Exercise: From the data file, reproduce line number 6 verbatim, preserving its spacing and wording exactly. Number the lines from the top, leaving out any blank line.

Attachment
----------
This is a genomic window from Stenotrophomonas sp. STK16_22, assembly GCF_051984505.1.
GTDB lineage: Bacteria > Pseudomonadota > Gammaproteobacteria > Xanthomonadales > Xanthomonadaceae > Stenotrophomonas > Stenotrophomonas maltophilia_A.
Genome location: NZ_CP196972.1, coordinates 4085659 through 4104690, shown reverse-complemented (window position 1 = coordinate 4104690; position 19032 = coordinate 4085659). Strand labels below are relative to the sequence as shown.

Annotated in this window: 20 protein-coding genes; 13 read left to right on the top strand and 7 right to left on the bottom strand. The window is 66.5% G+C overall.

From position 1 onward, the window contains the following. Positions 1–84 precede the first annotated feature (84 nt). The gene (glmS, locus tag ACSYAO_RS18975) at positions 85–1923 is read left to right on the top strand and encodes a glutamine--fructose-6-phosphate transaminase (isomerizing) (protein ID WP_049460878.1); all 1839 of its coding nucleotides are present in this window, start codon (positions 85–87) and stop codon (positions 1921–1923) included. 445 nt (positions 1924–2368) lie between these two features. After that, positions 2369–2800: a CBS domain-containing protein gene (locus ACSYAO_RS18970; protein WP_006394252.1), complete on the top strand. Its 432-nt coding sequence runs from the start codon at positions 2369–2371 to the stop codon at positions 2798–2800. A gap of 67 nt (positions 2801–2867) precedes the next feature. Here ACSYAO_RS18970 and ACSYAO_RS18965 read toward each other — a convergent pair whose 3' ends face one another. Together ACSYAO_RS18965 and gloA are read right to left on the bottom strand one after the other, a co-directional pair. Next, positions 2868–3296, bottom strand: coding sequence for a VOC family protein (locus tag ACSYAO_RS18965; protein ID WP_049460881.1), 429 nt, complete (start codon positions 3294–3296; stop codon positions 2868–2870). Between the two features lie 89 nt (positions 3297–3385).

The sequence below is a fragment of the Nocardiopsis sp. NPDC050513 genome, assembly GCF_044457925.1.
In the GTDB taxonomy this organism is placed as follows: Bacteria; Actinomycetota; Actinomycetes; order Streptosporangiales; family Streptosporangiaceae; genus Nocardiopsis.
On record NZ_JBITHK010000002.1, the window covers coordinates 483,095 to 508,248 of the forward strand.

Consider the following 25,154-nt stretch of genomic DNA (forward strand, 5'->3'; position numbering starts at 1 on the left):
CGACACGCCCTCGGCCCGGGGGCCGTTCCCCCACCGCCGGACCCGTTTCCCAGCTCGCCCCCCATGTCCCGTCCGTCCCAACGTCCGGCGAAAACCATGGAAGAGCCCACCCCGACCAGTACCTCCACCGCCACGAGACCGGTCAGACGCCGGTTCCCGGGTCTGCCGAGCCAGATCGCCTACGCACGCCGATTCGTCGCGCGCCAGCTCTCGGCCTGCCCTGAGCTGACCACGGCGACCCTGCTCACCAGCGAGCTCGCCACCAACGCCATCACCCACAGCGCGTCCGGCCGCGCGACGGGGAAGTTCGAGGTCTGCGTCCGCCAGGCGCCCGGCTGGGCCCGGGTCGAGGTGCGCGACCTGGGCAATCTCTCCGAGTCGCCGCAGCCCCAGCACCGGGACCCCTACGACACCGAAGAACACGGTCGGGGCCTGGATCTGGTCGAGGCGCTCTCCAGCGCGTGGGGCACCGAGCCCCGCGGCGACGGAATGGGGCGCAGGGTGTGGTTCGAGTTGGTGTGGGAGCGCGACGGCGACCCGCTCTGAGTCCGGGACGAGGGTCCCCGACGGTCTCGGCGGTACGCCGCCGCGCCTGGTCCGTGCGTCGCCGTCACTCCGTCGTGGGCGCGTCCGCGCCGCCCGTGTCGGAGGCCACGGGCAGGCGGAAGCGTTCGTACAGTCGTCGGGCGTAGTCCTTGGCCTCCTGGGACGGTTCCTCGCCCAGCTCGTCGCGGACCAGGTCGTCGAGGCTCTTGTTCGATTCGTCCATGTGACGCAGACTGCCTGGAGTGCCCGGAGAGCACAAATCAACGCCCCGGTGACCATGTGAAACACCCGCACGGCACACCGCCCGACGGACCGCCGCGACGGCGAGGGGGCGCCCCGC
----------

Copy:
The sequence below is a fragment of the Nocardiopsis sp. NPDC050513 genome, assembly GCF_044457925.1.